Is space warfare inevitable?

What would become of the International Space Station if there were weapons in orbit?
What would become of the International Space Station if there were weapons in orbit?
Image: NASA
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Diplomats call for it. Astronomers see it as vital. Even military officials usually separated along old geopolitical fault lines view it as a matter of mutual self-interest.

Virtually everyone agrees that outer space should remain free of weapons. But decades of diplomatic efforts to ensure that it does have failed to produce a significant new agreement among nations. And with the United Nations set to discuss space arms once more later this month, experts anticipate little headway.

To blame for this stalemate are clashing visions of what an agreement on space weapons should look like. A majority of countries, led by the Russian Federation and China, support proposals for a legally binding treaty prohibiting the placement of weapons in space. But the United States has consistently opposed such a deal, endorsing voluntary measures instead.

This protracted impasse reflects the enduring influence of Cold War-era geopolitics on every terrain of military activity. But as both sides have come to depend increasingly on space technology for everything from communication to navigation to scientific research, observers say that failing to prevent the weaponization of outer space could have dire consequences.

“The collateral damage of a war in space would be extraordinary,” Michael K. Simpson, the executive director of Secure World Foundation, a nonprofit that advocates on space policy, tells Quartz. Simpson says space warfare would probably produce a massive amount of debris. Prime satellite orbits are already crowded with many thousands of pieces of this so-called “space junk”—the byproduct of decades of human activity in space.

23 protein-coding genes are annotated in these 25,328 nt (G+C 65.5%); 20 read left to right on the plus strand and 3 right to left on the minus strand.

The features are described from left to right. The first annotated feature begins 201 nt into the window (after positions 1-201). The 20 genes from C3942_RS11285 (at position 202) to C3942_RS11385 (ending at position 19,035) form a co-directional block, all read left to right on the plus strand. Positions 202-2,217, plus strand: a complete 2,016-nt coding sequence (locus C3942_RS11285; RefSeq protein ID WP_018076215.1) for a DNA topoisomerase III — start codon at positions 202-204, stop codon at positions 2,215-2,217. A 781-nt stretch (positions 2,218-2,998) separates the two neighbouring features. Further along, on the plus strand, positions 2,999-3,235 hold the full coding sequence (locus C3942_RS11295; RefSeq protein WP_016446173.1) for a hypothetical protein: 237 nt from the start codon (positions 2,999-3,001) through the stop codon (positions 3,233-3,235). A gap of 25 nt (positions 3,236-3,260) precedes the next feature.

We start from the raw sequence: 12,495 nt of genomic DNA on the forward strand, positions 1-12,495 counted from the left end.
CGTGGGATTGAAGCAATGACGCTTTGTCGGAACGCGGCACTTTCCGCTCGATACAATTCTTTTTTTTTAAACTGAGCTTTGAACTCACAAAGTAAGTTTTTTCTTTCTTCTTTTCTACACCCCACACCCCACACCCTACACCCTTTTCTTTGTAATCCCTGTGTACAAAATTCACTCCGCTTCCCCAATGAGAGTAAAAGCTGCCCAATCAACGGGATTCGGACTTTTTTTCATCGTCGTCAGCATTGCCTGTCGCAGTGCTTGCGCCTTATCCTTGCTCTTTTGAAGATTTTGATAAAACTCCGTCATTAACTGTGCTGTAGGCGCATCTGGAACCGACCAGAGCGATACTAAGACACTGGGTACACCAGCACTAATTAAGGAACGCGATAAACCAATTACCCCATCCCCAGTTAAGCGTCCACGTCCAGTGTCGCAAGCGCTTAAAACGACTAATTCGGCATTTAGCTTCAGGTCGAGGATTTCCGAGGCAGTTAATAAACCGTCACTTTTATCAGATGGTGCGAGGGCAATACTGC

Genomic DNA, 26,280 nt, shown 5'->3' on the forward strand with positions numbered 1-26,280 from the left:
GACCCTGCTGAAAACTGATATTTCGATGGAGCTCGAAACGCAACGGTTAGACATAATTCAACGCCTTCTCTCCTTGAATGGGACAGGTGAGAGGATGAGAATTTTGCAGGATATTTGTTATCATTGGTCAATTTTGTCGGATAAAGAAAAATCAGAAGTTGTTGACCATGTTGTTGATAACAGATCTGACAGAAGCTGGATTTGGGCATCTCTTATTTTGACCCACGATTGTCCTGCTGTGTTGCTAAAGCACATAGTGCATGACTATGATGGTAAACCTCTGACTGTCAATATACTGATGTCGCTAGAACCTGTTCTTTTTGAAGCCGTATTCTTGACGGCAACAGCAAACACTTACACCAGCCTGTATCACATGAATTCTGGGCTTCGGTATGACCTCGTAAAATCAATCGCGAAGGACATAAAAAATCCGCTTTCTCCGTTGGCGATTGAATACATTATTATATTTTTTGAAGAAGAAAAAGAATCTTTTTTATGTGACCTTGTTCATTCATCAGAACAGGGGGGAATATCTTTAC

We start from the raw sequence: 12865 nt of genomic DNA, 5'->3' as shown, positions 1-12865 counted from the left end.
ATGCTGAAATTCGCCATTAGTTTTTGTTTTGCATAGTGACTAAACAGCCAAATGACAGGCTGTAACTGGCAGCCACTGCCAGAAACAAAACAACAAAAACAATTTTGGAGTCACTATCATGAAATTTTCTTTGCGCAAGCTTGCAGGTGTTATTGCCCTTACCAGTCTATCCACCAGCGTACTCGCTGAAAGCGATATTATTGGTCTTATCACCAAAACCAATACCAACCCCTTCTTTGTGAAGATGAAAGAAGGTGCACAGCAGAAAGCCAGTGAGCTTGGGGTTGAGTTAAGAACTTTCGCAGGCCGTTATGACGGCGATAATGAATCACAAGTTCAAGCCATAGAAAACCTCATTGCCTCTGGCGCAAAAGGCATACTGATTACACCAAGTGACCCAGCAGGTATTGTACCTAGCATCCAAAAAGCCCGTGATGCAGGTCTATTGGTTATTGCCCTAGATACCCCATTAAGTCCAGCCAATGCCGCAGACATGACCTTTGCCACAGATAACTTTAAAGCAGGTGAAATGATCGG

This detritus poses major risks to space technology. According to data collected by the Union of Concerned Scientists, a non-profit science-advocacy group based in the US, there are currently around 1,300 operational satellites in orbit. The US operates around 120 satellites exclusively for military purposes, which is more than twice as many as either Russia or China.

This military presence in space is nothing new. “Space is totally militarized,” John M. Logsdon, a professor emeritus of political science and international affairs at George Washington University, tells Quartz. “But to date there have been very few tests of weapons in space, and as far as we know no deployment of any weapon.”

To maintain this status quo, countries have turned to the UN. The General Assembly has passed a resolution annually since 1981 calling for the “Prevention of an Arms Race in Outer Space” (PAROS). China and Russia proposed a treaty banning the deployment of weapons in space at the Conference on Disarmament in 2008 and 2014, and Russia introduced a similar resolution at the UN General Assembly in 2014 as well.

Such efforts have received broad support, but failed year after year to lead to concrete agreements—in part because of US opposition. The US and Israel were the only two UN member states not to vote in favor of the PAROS resolution last year, abstaining instead. And the US has remained steadfast in its opposition to Russia and China’s treaty proposal, arguing that, among other problems, it does not include enforceable verification protocols or account for ground-based space weapons such as anti-satellite missiles. (The US, Chinese, Russian, and Israeli missions to the UN did not respond to requests for comment.)